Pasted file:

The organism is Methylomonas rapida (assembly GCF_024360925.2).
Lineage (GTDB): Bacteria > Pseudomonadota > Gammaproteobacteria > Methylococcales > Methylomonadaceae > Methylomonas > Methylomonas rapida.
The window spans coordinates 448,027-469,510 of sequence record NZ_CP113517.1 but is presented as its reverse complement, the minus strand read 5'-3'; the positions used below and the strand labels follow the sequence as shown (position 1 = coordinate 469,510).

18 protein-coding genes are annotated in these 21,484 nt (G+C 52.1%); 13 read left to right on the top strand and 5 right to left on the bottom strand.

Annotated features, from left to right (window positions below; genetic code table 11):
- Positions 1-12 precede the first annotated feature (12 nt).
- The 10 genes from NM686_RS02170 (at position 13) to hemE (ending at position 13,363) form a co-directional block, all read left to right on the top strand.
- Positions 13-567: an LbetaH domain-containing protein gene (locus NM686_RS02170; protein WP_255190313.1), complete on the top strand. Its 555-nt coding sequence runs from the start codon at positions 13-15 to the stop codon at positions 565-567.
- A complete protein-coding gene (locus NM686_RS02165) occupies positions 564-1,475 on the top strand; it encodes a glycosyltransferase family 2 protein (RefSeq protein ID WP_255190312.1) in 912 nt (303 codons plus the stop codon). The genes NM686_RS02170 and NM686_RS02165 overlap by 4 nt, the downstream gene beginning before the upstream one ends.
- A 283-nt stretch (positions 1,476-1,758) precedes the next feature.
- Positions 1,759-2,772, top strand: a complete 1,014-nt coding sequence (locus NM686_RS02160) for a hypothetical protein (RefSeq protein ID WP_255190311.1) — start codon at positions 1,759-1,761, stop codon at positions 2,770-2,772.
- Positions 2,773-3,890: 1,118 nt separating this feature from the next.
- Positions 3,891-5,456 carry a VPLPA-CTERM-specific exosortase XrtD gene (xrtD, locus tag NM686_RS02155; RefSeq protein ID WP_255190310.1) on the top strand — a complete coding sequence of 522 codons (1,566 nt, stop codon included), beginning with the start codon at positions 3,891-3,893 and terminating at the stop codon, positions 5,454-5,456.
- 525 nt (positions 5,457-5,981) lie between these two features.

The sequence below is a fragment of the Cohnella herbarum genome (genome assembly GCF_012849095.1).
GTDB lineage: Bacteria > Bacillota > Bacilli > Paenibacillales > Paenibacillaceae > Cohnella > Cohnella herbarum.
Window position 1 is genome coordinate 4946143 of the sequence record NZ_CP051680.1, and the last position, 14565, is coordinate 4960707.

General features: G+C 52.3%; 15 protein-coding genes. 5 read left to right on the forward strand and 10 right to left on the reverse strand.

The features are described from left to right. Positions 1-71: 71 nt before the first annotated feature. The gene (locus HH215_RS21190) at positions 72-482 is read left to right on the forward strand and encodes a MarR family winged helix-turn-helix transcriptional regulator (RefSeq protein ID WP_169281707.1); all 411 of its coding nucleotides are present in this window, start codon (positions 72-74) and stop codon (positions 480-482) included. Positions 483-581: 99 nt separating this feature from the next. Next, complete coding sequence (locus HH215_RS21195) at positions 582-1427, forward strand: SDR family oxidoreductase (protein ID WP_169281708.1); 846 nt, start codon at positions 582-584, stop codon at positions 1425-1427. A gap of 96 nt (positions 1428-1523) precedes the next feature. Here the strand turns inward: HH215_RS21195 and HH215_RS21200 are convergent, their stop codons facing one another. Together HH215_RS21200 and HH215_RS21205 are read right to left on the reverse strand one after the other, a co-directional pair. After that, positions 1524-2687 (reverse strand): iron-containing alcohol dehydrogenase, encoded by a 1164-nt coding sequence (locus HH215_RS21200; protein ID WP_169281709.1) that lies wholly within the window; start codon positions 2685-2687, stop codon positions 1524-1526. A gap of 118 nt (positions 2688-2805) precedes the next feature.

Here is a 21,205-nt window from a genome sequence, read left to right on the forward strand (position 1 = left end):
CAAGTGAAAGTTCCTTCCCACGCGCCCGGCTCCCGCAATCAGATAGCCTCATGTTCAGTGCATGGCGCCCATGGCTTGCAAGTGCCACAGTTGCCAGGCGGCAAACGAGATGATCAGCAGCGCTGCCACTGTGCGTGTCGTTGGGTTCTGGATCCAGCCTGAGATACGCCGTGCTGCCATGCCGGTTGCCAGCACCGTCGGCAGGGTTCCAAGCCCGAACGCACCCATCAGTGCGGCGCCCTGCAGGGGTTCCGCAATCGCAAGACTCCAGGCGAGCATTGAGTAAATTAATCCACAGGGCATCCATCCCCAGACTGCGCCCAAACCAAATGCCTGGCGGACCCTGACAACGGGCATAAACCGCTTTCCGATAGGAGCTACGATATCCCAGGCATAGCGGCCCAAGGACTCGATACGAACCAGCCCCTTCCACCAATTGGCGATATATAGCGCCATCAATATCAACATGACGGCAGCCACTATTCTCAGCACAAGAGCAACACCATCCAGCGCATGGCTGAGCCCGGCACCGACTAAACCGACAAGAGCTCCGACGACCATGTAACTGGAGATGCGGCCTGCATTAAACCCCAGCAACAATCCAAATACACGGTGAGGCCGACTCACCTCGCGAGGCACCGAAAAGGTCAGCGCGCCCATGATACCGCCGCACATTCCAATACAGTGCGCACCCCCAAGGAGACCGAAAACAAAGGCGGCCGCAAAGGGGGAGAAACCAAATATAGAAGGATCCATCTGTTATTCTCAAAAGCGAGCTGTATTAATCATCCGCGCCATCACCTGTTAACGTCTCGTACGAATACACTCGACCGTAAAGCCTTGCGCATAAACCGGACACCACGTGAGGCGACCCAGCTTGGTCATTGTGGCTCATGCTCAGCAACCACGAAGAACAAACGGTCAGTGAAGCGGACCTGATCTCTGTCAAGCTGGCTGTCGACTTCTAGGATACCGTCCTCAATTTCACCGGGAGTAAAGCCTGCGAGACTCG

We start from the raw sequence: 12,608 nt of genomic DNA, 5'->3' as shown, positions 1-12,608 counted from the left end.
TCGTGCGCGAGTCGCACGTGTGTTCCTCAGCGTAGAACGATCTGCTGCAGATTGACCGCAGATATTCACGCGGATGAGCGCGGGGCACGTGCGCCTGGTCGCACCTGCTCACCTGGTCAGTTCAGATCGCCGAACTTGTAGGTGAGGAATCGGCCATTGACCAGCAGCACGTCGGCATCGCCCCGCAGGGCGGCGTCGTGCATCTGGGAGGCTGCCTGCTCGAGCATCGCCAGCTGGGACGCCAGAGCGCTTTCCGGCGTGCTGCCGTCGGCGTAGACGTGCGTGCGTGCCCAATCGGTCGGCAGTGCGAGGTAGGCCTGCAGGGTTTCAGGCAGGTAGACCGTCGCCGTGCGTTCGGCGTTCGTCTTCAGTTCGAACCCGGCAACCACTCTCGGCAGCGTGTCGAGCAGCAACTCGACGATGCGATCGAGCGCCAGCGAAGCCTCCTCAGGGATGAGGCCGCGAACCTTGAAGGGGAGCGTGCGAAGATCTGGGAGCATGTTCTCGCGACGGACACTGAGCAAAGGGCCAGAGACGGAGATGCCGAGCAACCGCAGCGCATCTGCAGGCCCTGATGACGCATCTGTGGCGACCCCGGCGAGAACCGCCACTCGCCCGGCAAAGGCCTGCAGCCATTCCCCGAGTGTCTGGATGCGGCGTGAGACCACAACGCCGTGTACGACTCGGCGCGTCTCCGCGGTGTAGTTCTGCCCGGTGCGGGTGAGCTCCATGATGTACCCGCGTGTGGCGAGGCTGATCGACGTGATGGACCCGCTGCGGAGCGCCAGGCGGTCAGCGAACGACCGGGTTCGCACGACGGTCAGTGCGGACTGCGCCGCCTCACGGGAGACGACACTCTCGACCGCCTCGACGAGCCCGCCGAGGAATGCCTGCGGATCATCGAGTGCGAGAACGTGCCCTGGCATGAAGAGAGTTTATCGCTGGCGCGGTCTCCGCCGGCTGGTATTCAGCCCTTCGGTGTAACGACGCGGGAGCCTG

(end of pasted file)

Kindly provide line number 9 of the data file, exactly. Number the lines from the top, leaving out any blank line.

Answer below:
- A complete protein-coding gene (locus NM686_RS02165) occupies positions 564-1,475 on the top strand; it encodes a glycosyltransferase family 2 protein (RefSeq protein ID WP_255190312.1) in 912 nt (303 codons plus the stop codon). The genes NM686_RS02170 and NM686_RS02165 overlap by 4 nt, the downstream gene beginning before the upstream one ends.